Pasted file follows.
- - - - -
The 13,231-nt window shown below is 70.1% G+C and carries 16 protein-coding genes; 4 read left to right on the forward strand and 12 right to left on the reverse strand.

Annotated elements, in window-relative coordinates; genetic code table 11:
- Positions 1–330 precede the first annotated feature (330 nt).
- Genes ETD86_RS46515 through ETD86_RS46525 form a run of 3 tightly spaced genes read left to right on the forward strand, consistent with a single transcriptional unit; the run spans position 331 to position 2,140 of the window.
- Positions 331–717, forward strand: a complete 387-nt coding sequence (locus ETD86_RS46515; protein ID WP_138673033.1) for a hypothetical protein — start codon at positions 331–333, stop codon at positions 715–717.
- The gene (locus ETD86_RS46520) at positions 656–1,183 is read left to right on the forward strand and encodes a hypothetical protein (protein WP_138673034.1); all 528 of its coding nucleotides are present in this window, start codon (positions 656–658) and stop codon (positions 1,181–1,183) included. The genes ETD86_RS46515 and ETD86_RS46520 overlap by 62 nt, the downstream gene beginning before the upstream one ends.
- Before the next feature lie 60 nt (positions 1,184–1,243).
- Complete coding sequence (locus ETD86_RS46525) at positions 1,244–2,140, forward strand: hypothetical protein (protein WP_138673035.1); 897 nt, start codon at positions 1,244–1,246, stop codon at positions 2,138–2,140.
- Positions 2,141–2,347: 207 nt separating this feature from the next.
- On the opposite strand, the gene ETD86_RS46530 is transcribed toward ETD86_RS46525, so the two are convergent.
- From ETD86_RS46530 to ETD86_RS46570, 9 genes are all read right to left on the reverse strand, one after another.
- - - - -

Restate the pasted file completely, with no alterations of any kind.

The 13,231-nt window shown below is 70.1% G+C and carries 16 protein-coding genes; 4 read left to right on the forward strand and 12 right to left on the reverse strand.

Annotated elements, in window-relative coordinates; genetic code table 11:
- Positions 1–330 precede the first annotated feature (330 nt).
- Genes ETD86_RS46515 through ETD86_RS46525 form a run of 3 tightly spaced genes read left to right on the forward strand, consistent with a single transcriptional unit; the run spans position 331 to position 2,140 of the window.
- Positions 331–717, forward strand: a complete 387-nt coding sequence (locus ETD86_RS46515; protein ID WP_138673033.1) for a hypothetical protein — start codon at positions 331–333, stop codon at positions 715–717.
- The gene (locus ETD86_RS46520) at positions 656–1,183 is read left to right on the forward strand and encodes a hypothetical protein (protein WP_138673034.1); all 528 of its coding nucleotides are present in this window, start codon (positions 656–658) and stop codon (positions 1,181–1,183) included. The genes ETD86_RS46515 and ETD86_RS46520 overlap by 62 nt, the downstream gene beginning before the upstream one ends.
- Before the next feature lie 60 nt (positions 1,184–1,243).
- Complete coding sequence (locus ETD86_RS46525) at positions 1,244–2,140, forward strand: hypothetical protein (protein WP_138673035.1); 897 nt, start codon at positions 1,244–1,246, stop codon at positions 2,138–2,140.
- Positions 2,141–2,347: 207 nt separating this feature from the next.
- On the opposite strand, the gene ETD86_RS46530 is transcribed toward ETD86_RS46525, so the two are convergent.
- From ETD86_RS46530 to ETD86_RS46570, 9 genes are all read right to left on the reverse strand, one after another.